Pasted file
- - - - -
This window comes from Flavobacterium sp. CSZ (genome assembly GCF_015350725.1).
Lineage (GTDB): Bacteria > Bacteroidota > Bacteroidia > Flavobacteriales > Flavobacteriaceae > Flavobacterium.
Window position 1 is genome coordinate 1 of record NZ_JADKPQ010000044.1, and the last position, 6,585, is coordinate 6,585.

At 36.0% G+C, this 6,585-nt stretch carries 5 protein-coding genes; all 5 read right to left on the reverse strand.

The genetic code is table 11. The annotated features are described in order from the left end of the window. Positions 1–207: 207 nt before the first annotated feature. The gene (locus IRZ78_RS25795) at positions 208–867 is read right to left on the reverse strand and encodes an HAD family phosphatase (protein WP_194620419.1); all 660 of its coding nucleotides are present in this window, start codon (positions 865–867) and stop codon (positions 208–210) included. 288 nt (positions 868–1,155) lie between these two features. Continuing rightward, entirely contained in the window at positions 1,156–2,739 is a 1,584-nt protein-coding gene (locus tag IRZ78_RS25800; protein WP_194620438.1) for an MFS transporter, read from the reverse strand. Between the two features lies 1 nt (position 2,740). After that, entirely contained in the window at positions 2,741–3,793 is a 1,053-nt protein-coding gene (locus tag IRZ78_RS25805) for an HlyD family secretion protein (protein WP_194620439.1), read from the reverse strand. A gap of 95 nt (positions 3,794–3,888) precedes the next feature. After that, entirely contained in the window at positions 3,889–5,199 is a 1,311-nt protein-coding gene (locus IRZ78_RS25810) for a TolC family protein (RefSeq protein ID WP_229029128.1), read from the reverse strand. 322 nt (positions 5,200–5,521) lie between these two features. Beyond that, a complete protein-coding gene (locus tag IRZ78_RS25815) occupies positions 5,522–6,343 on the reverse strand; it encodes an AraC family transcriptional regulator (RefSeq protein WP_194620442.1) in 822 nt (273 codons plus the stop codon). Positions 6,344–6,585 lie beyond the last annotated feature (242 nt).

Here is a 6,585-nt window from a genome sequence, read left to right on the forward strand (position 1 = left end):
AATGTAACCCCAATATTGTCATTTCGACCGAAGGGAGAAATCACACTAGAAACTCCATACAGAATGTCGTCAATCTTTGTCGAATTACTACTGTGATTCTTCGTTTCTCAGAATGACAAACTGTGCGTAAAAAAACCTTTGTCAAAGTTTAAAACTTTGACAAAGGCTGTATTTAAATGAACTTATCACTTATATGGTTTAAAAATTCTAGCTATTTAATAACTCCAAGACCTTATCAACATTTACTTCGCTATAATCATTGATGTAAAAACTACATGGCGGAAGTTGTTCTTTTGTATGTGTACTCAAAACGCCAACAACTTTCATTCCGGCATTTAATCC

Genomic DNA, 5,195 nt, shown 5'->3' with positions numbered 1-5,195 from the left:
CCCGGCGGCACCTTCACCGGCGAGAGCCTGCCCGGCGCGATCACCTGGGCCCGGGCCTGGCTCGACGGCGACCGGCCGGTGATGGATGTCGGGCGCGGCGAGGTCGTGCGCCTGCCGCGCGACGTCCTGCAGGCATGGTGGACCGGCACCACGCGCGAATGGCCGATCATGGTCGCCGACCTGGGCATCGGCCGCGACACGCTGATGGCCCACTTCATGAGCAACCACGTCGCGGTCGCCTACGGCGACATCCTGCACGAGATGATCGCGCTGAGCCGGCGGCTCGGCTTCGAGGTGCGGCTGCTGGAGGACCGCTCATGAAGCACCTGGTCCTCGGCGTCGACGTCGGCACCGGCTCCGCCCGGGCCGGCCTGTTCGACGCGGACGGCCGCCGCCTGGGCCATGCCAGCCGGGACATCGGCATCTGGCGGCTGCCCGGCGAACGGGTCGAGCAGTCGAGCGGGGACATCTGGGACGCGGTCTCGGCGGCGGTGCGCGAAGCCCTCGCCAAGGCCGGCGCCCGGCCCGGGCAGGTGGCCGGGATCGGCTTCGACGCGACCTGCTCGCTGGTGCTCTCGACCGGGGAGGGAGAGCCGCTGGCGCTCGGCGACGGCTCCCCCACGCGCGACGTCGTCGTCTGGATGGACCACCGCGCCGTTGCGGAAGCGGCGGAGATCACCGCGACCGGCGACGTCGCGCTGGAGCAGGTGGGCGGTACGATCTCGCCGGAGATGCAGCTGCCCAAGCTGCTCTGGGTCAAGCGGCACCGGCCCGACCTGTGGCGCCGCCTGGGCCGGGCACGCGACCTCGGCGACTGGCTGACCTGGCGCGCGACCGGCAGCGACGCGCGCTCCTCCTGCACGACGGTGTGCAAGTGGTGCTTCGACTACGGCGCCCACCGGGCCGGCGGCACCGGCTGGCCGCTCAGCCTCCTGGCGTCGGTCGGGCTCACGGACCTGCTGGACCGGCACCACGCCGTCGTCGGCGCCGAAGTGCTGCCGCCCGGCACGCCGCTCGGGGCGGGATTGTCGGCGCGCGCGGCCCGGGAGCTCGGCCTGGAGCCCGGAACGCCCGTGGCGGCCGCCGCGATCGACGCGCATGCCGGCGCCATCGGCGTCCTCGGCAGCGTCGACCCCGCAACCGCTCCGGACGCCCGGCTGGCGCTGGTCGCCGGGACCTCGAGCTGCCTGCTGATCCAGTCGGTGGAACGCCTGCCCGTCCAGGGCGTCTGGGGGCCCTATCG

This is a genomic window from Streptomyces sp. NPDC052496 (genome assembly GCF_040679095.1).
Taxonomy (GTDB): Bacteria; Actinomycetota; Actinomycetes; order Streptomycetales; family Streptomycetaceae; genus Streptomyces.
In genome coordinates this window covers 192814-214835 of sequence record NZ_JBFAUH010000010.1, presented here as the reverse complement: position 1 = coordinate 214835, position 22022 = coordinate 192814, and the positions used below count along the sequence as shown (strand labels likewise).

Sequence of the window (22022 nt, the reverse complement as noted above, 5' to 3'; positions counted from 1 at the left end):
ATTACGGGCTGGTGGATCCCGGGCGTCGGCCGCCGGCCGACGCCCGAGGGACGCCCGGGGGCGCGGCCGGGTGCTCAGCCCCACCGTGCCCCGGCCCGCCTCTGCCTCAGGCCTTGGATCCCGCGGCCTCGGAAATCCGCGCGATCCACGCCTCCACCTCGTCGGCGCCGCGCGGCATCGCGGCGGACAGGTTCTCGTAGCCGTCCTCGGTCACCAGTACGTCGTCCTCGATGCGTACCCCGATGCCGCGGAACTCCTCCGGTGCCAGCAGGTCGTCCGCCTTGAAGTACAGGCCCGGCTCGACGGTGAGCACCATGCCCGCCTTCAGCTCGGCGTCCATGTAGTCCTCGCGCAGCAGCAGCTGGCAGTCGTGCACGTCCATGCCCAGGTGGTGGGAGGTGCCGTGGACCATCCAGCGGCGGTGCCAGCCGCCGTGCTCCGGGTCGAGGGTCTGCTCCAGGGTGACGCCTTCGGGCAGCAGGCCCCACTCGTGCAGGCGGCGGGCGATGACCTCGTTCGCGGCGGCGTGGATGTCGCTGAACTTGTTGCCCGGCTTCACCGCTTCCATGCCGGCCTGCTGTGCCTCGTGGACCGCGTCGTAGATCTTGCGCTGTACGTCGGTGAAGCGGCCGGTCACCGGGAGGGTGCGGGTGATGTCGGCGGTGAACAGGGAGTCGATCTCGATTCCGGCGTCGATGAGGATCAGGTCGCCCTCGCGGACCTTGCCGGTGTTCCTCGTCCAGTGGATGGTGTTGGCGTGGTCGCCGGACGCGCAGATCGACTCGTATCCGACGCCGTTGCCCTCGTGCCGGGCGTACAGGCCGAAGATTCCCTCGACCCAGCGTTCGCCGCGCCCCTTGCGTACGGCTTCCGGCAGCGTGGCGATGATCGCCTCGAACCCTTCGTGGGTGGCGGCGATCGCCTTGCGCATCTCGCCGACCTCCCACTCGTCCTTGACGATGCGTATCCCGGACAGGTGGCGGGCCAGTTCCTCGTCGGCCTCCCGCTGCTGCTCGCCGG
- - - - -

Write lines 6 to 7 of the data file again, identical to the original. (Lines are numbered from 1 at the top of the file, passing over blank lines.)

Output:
Here is a 6,585-nt window from a genome sequence, read left to right on the forward strand (position 1 = left end):
AATGTAACCCCAATATTGTCATTTCGACCGAAGGGAGAAATCACACTAGAAACTCCATACAGAATGTCGTCAATCTTTGTCGAATTACTACTGTGATTCTTCGTTTCTCAGAATGACAAACTGTGCGTAAAAAAACCTTTGTCAAAGTTTAAAACTTTGACAAAGGCTGTATTTAAATGAACTTATCACTTATATGGTTTAAAAATTCTAGCTATTTAATAACTCCAAGACCTTATCAACATTTACTTCGCTATAATCATTGATGTAAAAACTACATGGCGGAAGTTGTTCTTTTGTATGTGTACTCAAAACGCCAACAACTTTCATTCCGGCATTTAATCC